Monday, 9 December 2013

A woman's weapon is her tongue




















[With great rival and fellow Hermione Baddeley]



Madame Alvarez, Bianca de Passe, Lady Effigie Munster, Eulalie Shinn, Lady Bracknell, Madame Armfeldt - Hermione Gingold made a bit of a film career out of playing battleaxes and elderly harridan matriarchs.

She had successfully cultivated a singular on-stage persona over the years - described by one critic thus: "Blatant as ever, deafeningly loud, strutting like a parody of every tragedy queen, male or female, since time began, she was in splendid relishing form, her lips drawn back over fangs and her voice swooping campingly through a whole two octaves of sneer." Ken Tynan called her a "burbling dragoness fully capable of withering her husband with a single fire-darting glare. Needless to say, much of what Miss Gingold does is strangely hilarious. No actress commands a more purposeful leer; and in nobody's mouth do vowels more acidly curdle".

In real life, she was no less terrifying. Making a late appearance on the Merv Griffin talk show, the previous guests on which were Zsa Zsa Gabor and Charo - who had been cat-fighting for most of the show - Hermione strode out carrying her toy terrier and said in stentorian tones, "You don't mind if I bring out another bitch, do you?". When asked whether her most recent husband was dead, "That's a matter of opinion," she replied.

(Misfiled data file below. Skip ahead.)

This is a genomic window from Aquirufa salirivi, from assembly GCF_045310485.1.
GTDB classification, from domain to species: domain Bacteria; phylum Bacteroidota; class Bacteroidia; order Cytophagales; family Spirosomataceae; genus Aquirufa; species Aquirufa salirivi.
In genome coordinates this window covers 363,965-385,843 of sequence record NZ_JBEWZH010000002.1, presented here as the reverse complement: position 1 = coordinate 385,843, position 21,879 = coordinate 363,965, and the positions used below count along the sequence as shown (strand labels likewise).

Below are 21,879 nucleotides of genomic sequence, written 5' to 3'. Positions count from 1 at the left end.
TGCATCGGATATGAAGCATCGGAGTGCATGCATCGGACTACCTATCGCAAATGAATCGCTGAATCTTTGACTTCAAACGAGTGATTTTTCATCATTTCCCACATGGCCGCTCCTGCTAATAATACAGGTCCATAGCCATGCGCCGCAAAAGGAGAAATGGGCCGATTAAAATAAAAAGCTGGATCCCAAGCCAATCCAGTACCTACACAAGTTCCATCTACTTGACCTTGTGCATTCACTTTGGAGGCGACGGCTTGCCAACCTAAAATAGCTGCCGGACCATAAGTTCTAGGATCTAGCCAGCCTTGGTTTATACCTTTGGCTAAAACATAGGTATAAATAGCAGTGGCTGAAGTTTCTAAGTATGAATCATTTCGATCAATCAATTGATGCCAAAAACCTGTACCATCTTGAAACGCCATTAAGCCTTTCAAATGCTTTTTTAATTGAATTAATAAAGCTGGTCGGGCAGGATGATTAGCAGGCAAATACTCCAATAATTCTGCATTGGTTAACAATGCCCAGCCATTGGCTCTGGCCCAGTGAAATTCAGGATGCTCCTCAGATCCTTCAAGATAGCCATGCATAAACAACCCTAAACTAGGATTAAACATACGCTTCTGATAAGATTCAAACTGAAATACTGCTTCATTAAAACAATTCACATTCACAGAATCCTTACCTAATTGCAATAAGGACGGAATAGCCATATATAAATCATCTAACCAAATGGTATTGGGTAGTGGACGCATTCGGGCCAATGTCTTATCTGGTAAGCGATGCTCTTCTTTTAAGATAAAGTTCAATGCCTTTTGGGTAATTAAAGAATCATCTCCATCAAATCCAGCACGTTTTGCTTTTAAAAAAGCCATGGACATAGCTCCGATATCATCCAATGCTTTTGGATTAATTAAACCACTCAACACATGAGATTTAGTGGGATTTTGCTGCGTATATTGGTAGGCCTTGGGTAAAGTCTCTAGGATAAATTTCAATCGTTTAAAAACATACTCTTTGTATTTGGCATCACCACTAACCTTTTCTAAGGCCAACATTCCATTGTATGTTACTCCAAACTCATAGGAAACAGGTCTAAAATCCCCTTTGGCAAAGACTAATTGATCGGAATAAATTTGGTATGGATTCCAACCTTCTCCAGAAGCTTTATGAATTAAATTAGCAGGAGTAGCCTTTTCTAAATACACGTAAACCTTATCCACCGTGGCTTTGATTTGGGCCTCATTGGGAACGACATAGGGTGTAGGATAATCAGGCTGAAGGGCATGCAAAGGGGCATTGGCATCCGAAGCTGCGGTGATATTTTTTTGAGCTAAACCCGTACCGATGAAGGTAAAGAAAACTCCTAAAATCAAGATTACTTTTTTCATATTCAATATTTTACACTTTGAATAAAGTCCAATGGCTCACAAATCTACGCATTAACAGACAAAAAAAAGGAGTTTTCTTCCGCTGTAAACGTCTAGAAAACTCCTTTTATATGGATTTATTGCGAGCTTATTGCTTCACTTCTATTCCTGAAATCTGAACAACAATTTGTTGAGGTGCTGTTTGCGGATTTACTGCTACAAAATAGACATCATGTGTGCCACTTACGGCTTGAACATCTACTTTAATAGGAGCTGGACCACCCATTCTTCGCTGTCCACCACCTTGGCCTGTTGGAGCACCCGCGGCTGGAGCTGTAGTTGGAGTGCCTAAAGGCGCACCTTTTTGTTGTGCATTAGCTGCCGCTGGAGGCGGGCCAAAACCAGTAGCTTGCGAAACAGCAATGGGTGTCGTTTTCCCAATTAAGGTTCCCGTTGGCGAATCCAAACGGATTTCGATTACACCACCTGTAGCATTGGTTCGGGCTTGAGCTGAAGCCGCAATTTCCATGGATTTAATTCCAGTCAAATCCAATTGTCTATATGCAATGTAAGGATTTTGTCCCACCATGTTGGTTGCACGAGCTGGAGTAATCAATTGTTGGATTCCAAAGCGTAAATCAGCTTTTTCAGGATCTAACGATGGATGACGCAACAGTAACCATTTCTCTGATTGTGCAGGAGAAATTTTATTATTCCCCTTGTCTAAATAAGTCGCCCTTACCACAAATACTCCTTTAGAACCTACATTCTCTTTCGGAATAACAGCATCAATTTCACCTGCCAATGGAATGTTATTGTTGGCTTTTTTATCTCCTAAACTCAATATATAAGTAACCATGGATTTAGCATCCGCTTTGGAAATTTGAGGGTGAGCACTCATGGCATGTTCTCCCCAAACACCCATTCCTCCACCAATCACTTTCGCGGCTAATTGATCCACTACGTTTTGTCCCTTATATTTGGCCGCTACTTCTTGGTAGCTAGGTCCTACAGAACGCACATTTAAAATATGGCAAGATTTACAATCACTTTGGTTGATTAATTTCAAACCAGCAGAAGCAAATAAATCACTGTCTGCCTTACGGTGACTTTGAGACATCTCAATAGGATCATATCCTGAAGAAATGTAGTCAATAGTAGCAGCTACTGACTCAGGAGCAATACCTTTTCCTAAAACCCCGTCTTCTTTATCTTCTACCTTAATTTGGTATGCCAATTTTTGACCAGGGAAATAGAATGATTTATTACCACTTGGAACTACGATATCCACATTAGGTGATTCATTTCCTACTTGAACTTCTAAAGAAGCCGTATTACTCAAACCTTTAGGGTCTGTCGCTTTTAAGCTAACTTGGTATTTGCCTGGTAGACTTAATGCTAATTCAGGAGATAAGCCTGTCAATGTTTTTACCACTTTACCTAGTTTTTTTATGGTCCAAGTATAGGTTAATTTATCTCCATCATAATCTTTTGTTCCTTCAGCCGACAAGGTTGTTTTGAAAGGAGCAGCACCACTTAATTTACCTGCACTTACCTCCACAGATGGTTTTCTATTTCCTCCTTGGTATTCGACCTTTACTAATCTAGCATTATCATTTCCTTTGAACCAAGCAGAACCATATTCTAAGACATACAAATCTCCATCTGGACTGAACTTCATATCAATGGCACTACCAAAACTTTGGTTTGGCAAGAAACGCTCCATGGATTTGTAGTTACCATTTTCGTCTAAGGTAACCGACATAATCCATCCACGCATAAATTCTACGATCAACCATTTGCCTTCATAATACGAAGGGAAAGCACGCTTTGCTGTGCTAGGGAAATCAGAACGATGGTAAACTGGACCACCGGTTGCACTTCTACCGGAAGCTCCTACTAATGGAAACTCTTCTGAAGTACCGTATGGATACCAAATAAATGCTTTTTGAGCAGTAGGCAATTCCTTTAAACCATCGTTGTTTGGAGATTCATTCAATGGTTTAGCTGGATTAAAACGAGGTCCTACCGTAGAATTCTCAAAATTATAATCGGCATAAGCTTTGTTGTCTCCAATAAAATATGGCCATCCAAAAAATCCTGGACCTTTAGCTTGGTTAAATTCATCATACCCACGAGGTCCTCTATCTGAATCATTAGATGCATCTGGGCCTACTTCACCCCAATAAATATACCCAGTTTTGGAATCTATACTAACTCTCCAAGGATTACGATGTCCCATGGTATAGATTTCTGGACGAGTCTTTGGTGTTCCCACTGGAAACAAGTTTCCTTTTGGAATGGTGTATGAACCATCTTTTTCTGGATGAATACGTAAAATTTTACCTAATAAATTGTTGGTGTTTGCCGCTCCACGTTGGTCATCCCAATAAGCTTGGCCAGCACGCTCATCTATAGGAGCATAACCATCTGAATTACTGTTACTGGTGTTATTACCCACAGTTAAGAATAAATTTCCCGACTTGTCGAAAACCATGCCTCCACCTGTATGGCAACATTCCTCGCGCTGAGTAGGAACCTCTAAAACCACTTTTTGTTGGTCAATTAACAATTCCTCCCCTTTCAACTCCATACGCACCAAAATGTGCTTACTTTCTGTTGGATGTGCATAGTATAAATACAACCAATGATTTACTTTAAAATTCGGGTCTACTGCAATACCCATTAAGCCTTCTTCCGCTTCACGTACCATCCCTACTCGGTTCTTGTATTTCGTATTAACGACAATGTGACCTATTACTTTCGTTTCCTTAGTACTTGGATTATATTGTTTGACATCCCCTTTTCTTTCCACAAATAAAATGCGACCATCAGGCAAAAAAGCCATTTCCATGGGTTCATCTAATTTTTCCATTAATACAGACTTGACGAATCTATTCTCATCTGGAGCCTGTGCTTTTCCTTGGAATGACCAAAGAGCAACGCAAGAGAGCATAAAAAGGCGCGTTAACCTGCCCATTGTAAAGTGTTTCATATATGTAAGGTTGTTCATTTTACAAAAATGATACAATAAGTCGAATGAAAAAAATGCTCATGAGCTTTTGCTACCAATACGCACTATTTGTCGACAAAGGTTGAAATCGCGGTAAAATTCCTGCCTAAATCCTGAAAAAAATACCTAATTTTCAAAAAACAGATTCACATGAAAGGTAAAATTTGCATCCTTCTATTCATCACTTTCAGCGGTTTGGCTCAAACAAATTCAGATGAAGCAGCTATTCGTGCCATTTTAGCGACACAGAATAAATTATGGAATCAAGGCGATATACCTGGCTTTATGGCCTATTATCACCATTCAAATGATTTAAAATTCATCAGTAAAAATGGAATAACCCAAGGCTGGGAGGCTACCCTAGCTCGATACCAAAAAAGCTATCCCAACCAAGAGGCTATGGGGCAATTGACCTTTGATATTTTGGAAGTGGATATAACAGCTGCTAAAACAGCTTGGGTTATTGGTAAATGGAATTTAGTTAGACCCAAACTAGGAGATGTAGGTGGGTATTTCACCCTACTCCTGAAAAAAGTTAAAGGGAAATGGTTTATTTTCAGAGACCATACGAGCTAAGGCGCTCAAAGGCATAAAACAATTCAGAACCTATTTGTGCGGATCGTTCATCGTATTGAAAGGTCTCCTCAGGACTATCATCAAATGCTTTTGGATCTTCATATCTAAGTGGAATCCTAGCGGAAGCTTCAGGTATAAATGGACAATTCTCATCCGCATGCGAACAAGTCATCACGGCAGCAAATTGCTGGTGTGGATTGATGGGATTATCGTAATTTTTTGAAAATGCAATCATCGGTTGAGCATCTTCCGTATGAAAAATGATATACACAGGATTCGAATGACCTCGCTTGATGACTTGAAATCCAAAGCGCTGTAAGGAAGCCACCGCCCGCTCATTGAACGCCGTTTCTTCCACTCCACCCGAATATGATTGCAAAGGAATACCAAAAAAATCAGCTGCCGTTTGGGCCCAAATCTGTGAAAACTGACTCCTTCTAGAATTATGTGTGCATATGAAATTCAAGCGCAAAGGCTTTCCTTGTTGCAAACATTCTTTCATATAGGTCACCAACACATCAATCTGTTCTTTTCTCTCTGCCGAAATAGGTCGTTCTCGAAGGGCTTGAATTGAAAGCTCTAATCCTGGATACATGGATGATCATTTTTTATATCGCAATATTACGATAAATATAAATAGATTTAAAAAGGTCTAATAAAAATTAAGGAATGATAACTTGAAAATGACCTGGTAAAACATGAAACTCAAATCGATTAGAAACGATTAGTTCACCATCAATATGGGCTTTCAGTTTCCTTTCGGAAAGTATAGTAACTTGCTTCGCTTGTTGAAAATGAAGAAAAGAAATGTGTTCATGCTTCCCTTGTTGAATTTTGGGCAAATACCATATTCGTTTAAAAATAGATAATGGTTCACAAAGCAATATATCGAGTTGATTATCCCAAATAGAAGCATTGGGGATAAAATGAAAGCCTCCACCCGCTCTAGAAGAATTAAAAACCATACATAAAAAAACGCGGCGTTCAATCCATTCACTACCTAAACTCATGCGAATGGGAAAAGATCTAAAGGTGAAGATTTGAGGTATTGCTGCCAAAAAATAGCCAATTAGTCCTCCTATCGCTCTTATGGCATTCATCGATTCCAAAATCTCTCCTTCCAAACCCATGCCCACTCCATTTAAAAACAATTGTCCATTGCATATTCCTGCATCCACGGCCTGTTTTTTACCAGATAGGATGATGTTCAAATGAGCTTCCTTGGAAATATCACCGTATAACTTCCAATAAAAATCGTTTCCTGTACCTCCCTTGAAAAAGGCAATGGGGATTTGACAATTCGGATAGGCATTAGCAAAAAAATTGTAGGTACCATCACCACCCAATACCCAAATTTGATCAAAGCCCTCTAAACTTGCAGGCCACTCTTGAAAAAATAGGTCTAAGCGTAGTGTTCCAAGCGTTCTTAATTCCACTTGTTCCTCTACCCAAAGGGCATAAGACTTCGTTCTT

Her own life - as candidly outlined in her biography (which she finished in its final form a year before her death) How to Grow Old Disgracefully, a cherished copy of which resides on our shelves here at Dolores Delargo Towers alongside the CD of John Murray Anderson's Almanac - was just as full of anecdotes about her outrageous behaviour, not least Miss Gingold's decision in 1971, aged 74 and previously twice married, to get engaged to a 33-year-old London antique dealer.

Miss Gingold began her career in 1911 as a child actor with Noel Coward in Where the Rainbow Ends, and ended it as he narrator in Side by Side by Sondheim in 1978. Although she was a stalwart of the stage in London's West End before, during and after WW2, it was not until she wowed Broadway in the aforementioned Almanac that she achieved world-wide fame, and the film parts beckoned.

Her most famous screen appearance was of course her part as the retired courtesan in Gigi (and where would that dreadful film have been without her?), although her television appearances - particularly in America - were no less memorable. Here is her brilliant version of I'd Be Surprisingly Good For You from Evita:



"“It would appear that I have tried everything except incest and folkdancing.”

"To hear an audience laugh is the greatest thrill in the theatre."

"Really, sex and laughter do go very well together, and I wondered - and I still do - which is more important."

"Fighting is essentially a masculine idea; a woman's weapon is her tongue."


Most definitely one of our icons.

Hermione Ferdinanda Gingold (9th December 1897 – 24th May 1987)

6 comments:

  1. A womans secret weapon is her tongue? I would tend to agree with that. I know I use my tongue as a weapon.

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    1. Your tongue has seen more action than a towel roll in a boys' school dorm... Jx

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  2. A fabulously fabulous post, as always! I've always loved that photo of The Two Hermiones.

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    1. I guessed you might have an affinity with La Gingold... Jx

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  3. Would like to have seen an image of her in Gigi here...

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    1. She had a far greater repertoire... Jx

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